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Jalopnik weighs in on the Red Bull advantage


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#1 Magoo

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Posted 10 October 2013 - 11:16

Discuss. 

 

 

 

http://jalopnik.com/...nolo-1442585020

 

 

 



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#2 Kalmake

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Posted 10 October 2013 - 12:44

Article seems to assume that if they do it outside ECU it could somehow be legal. It can't: "No car may be equipped with a system or device which is capable of preventing the driven wheels from spinning under power or of compensating for excessive torque demand by the driver."

 

Would be mad to run an illegal system when they already have both championships won.

 

 

Singapore is one of the longest circuits and has most corners. 2 seconds there isn't as much as it would be in other places.

 

It's funny how quickly everyone seems to have forgotten tyres on the second half of this season. They are still tricky and need to be managed. Both Rosberg and Alonso were pacing themselves. It's one of the few circuits where you can prevent overtaking even if the car behind is notably faster.


Edited by Kalmake, 10 October 2013 - 12:45.


#3 desmo

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Posted 10 October 2013 - 17:56

I assume--and have since KERS was introduced--that everyone at the sharp end of the grid is running some form of TC baked into the KERS.



#4 Lightknight

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Posted 10 October 2013 - 21:02

Article seems to assume that if they do it outside ECU it could somehow be legal. It can't: "No car may be equipped with a system or device which is capable of preventing the driven wheels from spinning under power or of compensating for excessive torque demand by the driver."

 

Would be mad to run an illegal system when they already have both championships won.

 

 

Singapore is one of the longest circuits and has most corners. 2 seconds there isn't as much as it would be in other places.

 

It's funny how quickly everyone seems to have forgotten tyres on the second half of this season. They are still tricky and need to be managed. Both Rosberg and Alonso were pacing themselves. It's one of the few circuits where you can prevent overtaking even if the car behind is notably faster.

Correct bout th rules, however in 2014 it WILL be legal as there was an accord that the sudden release of instant electric torque would place such demands on the tires that a device to modulate the electric torque would be allowed. It is widely recognised that this would be in effect some form TC. This is why Racecar Engineering (and Minardi) got it right and it would not surprise me if the McLaren produced ECU, (which was modified and updated this year in preparation for 2014) has it built in. Maybe. But irrespectively, building it into the KERS hybrid control makes a lot of sense.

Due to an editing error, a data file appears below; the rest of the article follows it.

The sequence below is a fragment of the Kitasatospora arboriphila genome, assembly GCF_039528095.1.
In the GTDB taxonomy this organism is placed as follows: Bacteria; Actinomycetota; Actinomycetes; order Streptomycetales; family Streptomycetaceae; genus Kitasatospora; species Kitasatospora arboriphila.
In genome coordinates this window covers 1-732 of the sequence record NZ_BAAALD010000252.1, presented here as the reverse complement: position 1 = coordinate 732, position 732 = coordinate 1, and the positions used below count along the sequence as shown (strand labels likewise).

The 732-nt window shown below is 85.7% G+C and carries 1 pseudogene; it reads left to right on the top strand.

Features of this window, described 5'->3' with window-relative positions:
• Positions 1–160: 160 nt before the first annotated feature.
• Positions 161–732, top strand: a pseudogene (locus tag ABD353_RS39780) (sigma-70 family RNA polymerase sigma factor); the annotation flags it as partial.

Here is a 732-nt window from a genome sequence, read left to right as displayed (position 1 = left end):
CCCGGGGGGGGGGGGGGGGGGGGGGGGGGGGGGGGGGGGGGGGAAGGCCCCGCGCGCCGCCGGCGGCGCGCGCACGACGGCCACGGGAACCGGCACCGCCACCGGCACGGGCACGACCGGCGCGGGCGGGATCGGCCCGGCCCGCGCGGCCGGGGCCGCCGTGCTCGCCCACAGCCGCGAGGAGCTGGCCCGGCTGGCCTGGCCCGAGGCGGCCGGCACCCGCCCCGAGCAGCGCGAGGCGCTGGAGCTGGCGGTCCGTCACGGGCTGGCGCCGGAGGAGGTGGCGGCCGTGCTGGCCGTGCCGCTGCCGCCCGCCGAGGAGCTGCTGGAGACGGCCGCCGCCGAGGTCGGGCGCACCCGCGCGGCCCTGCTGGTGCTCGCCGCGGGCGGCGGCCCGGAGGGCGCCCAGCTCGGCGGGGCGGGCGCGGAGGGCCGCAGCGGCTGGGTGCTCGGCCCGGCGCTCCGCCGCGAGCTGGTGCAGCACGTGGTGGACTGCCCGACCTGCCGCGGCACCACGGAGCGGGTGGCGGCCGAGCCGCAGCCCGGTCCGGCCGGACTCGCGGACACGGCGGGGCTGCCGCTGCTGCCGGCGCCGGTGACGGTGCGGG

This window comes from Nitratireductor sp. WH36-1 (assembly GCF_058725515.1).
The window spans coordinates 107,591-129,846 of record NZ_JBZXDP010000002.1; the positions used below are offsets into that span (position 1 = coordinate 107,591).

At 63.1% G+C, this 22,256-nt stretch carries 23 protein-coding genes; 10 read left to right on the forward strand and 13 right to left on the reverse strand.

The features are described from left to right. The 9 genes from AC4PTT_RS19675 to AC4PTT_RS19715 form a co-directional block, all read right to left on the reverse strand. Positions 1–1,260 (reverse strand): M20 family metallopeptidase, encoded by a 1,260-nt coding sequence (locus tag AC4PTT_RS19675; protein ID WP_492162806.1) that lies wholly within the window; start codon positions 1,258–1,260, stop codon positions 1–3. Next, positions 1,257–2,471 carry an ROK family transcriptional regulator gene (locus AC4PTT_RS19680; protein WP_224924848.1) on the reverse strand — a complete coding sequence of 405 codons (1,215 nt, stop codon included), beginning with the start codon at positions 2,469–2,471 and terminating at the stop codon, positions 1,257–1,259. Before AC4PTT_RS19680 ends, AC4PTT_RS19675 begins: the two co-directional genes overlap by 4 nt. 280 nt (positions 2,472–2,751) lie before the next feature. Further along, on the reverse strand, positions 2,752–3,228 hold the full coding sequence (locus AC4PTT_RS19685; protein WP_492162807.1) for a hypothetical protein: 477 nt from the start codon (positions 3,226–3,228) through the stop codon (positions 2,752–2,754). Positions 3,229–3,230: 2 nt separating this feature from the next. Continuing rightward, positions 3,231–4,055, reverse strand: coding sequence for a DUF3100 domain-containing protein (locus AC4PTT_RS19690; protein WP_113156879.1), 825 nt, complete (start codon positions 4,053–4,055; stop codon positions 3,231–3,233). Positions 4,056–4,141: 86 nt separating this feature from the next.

Gaining 2.5 seconds a lap doesn't make any sense irrespective of the length of the track. We are talking 5 years of normal F1 development.

 

Add up all the signs: * KERS implementation (RBR use a super capacitor, why?)  * Lap times * sound  * alternator issues * KERS issues

If it looks like a duck, walks like  duck and quacks like a duck then the chances are it is a duck.



#5 gruntguru

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Posted 10 October 2013 - 23:24

The sound (referred to as "grinding" in the article) is typical of torque limiting by cylinder cut. That doesn't fit with the theory that the KERS system is being used for traction control.



#6 Lee Nicolle

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Posted 10 October 2013 - 23:29

Remember no one drives flat out for more than a few laps, or they kill the tyres. Just look at the lap times. Though maybe the KERS does give some advantage. though I understood they only used it on the straights?
The racing though is so contrived as to be a farce. Get rid of KERS, flappy wings and the like. Drastically control the aero [some is needed purely for safety] and strictly control ECUs,, or better carbys!! Better. more consistent tyres and the show will improve. And real tactics may show again. eg drive 9/10ths on a consistent set of tyres or 10/10ths on softer faster tyres and do a stop. Ideally though no fuel stops for pure safety reasons, though if they do happen slower flow rates and other measures to stop the accidents that have happened in the past. The same for wheel changing too.
The cars should have sufficient fuel though for the whole race.

#7 indigoid

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Posted 10 October 2013 - 23:49

Lee, why get rid of KERS? Instead, why not just fully derestrict it and let the teams push the tech as far as they can? IMHO if F1 wants to promote itself as the premier 4-wheeled class, it shouldn't artificially limit tech development.

 

I definitely enjoy F1 more without refuelling. Really don't want to see that again.

 

... and carbs? Were you trolling?



#8 Kalmake

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Posted 11 October 2013 - 01:07

Correct bout th rules, however in 2014 it WILL be legal as there was an accord that the sudden release of instant electric torque would place such demands on the tires that a device to modulate the electric torque would be allowed.

Can you quote the source?

 

TC reg I quoted is still there in 2014.



#9 Lee Nicolle

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Posted 11 October 2013 - 07:35